1316 and all that

Networking - consultation or compromise

There seems to be massive concerns about the rapid level of environmental change and irreparable environmental damage.  Those who lend money secured against property have suffered the largest scale losses in human history.  There is a sense that the government must do something differently in order to illicit social change.  Yet still, in the face of economic cataclysm, the returns on the trading figures of the top companies evidence higher profits in this year than in the previous decade.

These were the lessons I learned reading a very interesting article about Britain in 1316.  Perhaps it is true that there is nothing new under the sun.

On or about this year one of the most important texts in medieval England was published.  Piers Ploughman continues to be one of the most significant and challenging of the canon of English literature.  The text is shot through with reflections on the meaning of life and was sewing the seeds of uprising against the powers of the church and of the state.  It is used by John Ball, a revolutionary priest, only a few years later as part of his inspiration for the Peasant Revolt.

What the heck has all this to do with leading a growing social enterprise?  Well probably because I think it is sometimes important to keep thinking and learning because when we stop doing that, we stop inspiring other people to do it, and there is only so much inspiration in Leadership and Management training with wafer thin wisdom!  Also I think that it touches on the agenda that is always present underneath our working days.

I have commented often on the idea that effective social entrepreneurs are fundamentally those with the skills of muti-sectoral networking.  In the last couple of weeks I have been to Big Society consultations, sat in the Boardroom of international investment banks and had a cup of tea with the north east’s most notorious reformed gangster.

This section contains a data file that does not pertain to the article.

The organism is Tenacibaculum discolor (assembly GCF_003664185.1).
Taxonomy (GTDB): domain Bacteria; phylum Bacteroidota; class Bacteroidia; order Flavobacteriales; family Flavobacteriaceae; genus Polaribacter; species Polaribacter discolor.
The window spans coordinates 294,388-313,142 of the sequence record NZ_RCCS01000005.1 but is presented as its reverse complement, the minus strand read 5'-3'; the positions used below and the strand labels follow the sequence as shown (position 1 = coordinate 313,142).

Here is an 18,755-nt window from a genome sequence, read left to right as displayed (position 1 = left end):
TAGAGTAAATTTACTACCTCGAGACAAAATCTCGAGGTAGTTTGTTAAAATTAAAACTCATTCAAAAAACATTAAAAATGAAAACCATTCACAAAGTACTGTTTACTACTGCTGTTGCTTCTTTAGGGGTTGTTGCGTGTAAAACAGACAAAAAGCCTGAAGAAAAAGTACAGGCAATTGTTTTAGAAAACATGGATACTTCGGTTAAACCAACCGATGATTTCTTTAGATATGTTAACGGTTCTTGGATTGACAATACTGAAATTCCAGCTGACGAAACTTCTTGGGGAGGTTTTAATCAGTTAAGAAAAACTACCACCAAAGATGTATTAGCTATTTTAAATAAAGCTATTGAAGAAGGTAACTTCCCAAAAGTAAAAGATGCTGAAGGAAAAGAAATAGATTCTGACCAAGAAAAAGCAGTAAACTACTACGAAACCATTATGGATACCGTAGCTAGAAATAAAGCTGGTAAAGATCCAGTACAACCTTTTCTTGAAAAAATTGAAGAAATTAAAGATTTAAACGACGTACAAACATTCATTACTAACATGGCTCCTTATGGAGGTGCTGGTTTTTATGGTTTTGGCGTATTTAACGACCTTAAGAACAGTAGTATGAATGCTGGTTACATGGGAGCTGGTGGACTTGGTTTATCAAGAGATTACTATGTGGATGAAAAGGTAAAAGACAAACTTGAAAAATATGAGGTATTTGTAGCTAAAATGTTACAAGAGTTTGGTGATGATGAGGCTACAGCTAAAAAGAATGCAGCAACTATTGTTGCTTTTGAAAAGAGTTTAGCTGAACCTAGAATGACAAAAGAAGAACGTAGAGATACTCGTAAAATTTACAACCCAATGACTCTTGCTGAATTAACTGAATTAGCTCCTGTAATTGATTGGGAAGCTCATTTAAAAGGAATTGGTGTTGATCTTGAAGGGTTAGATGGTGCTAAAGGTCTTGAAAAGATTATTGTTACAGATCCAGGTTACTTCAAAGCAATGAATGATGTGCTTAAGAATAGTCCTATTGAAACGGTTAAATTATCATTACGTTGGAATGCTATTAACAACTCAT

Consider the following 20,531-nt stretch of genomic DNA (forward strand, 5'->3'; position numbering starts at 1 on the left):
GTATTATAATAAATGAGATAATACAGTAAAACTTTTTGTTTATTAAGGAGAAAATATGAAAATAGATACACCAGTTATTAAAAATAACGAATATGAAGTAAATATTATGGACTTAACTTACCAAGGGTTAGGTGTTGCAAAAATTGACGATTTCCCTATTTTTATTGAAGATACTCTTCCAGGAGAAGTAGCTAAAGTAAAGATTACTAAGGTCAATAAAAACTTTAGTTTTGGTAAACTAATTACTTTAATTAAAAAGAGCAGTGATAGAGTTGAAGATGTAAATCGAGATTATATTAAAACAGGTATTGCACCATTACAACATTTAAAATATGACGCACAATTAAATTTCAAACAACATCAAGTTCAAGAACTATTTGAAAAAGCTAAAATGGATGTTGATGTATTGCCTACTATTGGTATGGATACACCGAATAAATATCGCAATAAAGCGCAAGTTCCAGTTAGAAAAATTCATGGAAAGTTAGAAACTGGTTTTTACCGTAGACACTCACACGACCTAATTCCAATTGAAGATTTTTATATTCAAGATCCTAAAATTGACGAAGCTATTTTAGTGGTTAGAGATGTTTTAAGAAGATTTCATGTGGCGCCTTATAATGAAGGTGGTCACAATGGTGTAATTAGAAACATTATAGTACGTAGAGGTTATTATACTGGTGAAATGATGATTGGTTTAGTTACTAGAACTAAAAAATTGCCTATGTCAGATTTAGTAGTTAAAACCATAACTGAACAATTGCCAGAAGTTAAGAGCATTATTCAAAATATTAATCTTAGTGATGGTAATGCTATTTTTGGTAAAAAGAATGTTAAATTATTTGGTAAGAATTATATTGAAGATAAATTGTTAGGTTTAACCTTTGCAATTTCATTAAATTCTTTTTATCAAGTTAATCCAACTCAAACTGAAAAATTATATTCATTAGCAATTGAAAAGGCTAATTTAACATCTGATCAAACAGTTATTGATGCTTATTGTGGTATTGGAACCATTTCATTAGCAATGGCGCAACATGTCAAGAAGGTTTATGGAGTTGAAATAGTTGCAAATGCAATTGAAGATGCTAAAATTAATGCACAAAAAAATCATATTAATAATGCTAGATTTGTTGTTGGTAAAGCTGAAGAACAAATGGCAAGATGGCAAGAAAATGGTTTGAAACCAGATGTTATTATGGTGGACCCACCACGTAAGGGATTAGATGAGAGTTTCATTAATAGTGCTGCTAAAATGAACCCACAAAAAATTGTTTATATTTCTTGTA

Sometimes networking is really good, sometimes to makes things happen; sometimes it transforms the perspectives of those involved in the network.  I think as social entrepreneurs we always need to be conscious of when networking becomes sucking up, when challenge and not co-operation is appropriate.  For Piers Ploughman and John Bull the realities of 1316 were not about consultation but challenge.

Both are appropriate, it is just sensing the when and the how…

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About Sarah Dunwell

Sarah Dunwell is executive director of Arena Partners and has twenty years experience in the corporate and business sector. After a number of senior roles in customer service and retail management, Sarah led her own successful catering business and is experienced in business turn around and SME growth. Sarah has a particular interest in the role of robust business planning and development in the not-for-profit sector. Her passion lies in seeing social businesses grow successfully and sustainably through creating mature businesses that deliver strong social agendas.
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